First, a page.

Inkjet printer fools smartphones with fake fingerprints

Biometric security has progressively become a standard feature in flagship smartphones. Apple has offered Touch ID since the introduction of the iPhone 5S while Samsung, a leader in the Android space, introduced fingerprint security starting with its Galaxy S5. On Windows 10 Mobile, Microsoft opted for iris recognition for its recent Lumia 950 and 950 XL smartphones while HP included both iris and fingerprint recognition in its Elite X3 handset.

However, smartphone manufacturers have had to learn some tough lessons along the way with regard to how to best implement biometric security into their devices.

Back in 2011, Android developer Tim Bray refuted initial claims that the Face Unlock feature on the Galaxy Nexus smartphone running Android 4.0 could be fooled by a photo of the registered owner. Unfortunately, this was later verified on video, putting a serious dent in Google's claim to security.

Since then, biometric security has continued to improve despite initial setbacks. However, a new attack demonstrated by a team at Michigan State University has shown a new way to fool the fingerprint sensor in the Samsung Galaxy S6 and Huawei Honor 7.

The attack involved the creation of a spoofed fingerprint using a photograph of the owner's fingerprint and the use of a Brother MFC-J5910DW printer equipped with silver conductive ink cartridges and transparent film supplied by AgiC.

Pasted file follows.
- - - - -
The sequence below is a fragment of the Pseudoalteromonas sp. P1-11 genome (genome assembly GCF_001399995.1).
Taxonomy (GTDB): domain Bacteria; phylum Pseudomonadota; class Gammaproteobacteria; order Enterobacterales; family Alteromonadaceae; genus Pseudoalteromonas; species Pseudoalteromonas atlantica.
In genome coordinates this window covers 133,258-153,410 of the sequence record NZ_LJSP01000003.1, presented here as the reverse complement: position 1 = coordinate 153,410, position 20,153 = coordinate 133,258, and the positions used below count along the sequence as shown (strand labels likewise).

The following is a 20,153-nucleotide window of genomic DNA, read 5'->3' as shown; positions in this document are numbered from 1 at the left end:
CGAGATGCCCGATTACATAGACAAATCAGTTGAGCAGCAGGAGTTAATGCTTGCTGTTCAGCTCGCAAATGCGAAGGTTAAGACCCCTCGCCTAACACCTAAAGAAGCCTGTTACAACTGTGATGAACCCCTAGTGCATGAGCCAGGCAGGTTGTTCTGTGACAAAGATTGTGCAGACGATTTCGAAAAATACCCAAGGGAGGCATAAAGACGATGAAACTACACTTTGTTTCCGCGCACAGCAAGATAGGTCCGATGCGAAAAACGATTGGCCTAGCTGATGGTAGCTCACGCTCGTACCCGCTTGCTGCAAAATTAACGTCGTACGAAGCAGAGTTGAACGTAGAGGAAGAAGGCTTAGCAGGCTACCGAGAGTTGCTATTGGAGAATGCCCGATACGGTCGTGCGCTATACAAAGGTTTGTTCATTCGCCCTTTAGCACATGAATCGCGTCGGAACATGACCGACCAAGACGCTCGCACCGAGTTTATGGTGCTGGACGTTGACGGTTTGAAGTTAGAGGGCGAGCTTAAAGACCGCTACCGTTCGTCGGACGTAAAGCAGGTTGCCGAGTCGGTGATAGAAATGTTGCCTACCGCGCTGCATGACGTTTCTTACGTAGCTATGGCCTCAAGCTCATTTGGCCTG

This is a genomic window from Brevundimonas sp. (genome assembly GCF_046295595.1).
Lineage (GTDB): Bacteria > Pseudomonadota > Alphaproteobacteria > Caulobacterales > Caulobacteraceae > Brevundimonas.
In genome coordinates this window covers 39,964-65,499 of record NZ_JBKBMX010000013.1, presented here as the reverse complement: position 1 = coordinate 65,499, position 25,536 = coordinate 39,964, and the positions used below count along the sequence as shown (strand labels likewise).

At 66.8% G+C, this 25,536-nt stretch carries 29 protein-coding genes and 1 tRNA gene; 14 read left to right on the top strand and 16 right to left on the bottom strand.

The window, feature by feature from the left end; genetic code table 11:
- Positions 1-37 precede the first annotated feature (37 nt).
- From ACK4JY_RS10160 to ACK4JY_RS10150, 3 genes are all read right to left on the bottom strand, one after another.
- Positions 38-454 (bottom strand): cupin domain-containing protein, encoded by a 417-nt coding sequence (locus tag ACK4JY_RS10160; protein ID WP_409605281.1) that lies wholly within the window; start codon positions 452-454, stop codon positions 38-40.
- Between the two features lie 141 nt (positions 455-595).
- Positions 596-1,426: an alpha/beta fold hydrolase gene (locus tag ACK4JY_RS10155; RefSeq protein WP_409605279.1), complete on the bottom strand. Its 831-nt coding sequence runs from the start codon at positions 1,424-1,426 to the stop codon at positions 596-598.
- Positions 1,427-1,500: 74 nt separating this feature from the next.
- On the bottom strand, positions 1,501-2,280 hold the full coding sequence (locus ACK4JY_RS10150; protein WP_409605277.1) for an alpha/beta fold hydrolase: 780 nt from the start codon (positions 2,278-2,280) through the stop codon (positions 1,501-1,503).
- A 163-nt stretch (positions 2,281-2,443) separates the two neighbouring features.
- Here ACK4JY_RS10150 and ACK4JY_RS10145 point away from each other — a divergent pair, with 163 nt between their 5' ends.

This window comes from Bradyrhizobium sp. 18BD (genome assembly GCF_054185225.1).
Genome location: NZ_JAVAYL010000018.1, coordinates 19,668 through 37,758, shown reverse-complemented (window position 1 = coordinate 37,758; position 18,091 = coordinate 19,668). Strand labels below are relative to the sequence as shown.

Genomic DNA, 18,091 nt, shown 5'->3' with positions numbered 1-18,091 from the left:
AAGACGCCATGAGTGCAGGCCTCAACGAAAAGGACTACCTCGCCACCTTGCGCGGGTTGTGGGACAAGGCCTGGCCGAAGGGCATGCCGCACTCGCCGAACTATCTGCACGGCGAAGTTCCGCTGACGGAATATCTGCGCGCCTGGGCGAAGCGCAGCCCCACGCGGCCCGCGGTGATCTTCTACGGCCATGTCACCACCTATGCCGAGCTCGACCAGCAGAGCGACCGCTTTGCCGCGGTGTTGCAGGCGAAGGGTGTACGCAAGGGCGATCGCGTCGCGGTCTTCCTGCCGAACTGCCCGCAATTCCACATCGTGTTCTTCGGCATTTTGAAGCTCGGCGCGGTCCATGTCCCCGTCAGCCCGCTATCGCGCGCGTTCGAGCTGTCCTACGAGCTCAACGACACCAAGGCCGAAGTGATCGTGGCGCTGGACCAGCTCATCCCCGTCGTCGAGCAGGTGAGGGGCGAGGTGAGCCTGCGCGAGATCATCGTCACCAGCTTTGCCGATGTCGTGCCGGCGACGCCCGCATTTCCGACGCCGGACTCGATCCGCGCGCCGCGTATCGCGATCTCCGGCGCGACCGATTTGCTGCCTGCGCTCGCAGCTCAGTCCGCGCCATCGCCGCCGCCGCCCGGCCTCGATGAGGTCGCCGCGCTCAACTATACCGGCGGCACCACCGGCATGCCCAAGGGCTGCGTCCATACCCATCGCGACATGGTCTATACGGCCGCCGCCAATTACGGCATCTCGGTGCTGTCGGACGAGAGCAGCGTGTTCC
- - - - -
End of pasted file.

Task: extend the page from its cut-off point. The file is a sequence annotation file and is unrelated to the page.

AgiC, originally crowdfunded on Kickstarter, created its conductive ink and transparent film to bring printable circuits to people of all ages and experience. Given the conductivity of the ink, it made an ideal candidate for emulating a live fingerprint.

As can be seen in the video above, the spoofed fingerprint allowed access to the smartphone after being applied to the fingerprint sensor. However, the MSU publication noted that the "Huawei Honor 7 is slightly more difficult to hack (more attempts may be required) than Samsung Galaxy S6."

At the very least, the research has highlighted that anti-spoofing countermeasures in biometrics must continue to evolve to thwart such threats. Even though this specific attack requires a level of skill, resources and patience, perhaps beyond that of a casual hacker, it does serve as a reminder that modern biometric security is not infallible.

Source: Michigan State University (PDF), PC Magazine | Fingerprint image via Shutterstock

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